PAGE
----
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Divers recover more bodies from sunken Russian submarine

Updated:

MURMANSK, Russia (AP) _ Russian and Norwegian divers on Sunday recovered several more bodies from the sunken Russian nuclear submarine Kursk, the navy said.

The divers worked through the night inside the eighth and ninth compartments of the submarine, searching for more of the 118 men killed when the Kursk was shattered by an explosion and sank on Aug. 12. Several of the sailors were found and retrieved, said Vadim Serga, the Northern Fleet spokesman.

The number of bodies and their identities remained unclear, he said, apparently because the remains were badly damaged. Four other bodies had already been pulled out Wednesday.

The divers struggled Saturday to cut a hole through the hull above the Kursk's ninth compartment, at the very stern of the submarine, but the thick rubber and steel would not yield, Serga said. Divers were forced to enter through a hole they had cut earlier in the eighth compartment and grope their way back into the ninth compartment through silt concealing jagged edges of mangled metal inside the Kursk.

After days of heavy winds and snowfall, skies over the Arctic rescue site cleared enough this weekend to allow helicopters to bring the four bodies recovered Wednesday to the town of Severomorsk for a mourning ceremony.

Defense Minister Igor Sergeyev, speaking at the service where caskets containing the remains of the four were placed atop armored personnel carriers, said the cause of the disaster must be found to avoid any repetition of the sinking. He said the Kursk crew was the best in Russia's submarine fleet.

``The crew loved the Motherland, the sea and the fleet. They inherited the best of the navy's traditions,'' Sergeyev said. ``They understood the need to serve their country and carried out their duty. Forgive us and farewell.''

Deputy Prime Minister Ilya Klebanov said the remains of all the crew members would be recovered and the submarine itself will be raised from the floor of the Barents Sea.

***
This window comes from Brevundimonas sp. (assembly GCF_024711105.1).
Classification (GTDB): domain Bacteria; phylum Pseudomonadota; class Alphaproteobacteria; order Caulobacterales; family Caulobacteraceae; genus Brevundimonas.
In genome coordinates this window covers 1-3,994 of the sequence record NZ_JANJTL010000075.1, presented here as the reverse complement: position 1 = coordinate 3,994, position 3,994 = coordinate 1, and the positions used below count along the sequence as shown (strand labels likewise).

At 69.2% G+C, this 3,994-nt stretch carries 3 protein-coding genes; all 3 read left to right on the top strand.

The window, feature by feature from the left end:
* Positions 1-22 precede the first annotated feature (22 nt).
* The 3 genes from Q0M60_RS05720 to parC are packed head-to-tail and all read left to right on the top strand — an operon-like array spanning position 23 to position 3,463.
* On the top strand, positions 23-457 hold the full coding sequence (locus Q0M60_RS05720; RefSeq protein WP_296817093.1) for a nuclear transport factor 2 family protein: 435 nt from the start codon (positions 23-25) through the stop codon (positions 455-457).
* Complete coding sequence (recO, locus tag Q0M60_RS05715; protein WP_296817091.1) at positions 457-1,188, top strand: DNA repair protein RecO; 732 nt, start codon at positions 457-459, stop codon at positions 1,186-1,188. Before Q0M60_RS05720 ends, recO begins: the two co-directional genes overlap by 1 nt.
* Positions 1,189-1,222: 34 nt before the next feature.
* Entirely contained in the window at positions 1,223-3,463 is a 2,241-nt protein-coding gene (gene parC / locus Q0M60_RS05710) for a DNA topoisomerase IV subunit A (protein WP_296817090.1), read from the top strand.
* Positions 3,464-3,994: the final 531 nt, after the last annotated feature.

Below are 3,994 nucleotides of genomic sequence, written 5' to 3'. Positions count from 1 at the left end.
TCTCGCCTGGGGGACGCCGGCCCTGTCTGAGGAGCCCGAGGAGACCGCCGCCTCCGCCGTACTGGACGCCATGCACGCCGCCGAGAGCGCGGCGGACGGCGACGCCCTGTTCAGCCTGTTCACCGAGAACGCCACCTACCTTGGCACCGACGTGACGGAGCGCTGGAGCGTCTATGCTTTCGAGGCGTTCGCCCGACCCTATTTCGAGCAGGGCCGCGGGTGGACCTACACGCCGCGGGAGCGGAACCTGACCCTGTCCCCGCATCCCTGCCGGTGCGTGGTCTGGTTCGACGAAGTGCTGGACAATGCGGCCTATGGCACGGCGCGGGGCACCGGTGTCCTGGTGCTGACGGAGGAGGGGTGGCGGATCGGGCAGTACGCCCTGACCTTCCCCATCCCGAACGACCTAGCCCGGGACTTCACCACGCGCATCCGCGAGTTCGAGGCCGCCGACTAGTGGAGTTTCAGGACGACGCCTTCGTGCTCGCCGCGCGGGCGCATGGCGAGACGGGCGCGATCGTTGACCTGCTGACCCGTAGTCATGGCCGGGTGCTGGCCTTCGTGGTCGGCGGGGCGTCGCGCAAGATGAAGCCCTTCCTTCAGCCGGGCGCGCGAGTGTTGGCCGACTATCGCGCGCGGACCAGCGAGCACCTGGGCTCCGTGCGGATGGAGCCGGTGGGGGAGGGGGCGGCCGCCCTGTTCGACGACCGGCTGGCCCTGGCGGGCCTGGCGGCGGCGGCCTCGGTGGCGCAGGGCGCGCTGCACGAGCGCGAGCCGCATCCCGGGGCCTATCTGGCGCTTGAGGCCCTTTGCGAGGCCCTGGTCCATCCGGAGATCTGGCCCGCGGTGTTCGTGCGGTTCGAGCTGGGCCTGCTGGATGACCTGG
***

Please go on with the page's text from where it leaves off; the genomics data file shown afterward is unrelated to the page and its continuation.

He said the cause of the sinking will be found, and the families of the crew will be the first to know.

Many Russians have questioned the need for the risky, expensive recovery effort. It has revived the emotional debate over how Russian authorities handled the accident, including the two-day delay in announcing the accident and longer wait before accepting foreign help in the failed rescue attempt.

``Maybe they shouldn't have retrieved the bodies,'' Russian Orthodox priest Daniil Topolev, who served the first liturgy for the Kursk sailors after the accident, said Saturday. ``You can compare this to as if people have been already buried, and then uncovered again.''

Officials had found a note in the pocket of one of the recovered submariners saying that 23 sailors had remained trapped alive in the ninth compartment for at least several hours after the powerful explosions that sank the submarine Aug. 12.

Topolev, speaking on the grounds of his small church in the Barents port of Murmansk, near Severomorsk, said the fact that some of the sailors did not die immediately was significant in Orthodox tradition.

``They had time to repent. That's already good. Those who died at once, maybe they had time to cross themselves and say: Lord, save us. And those who remained, could repent,'' he said.

The cause of the disaster has not been determined. Russian officials have focused on the theory that the blasts were set off by a collision with another, possibly foreign, ship. But others have said the most likely cause was a torpedo exploding in its tube.

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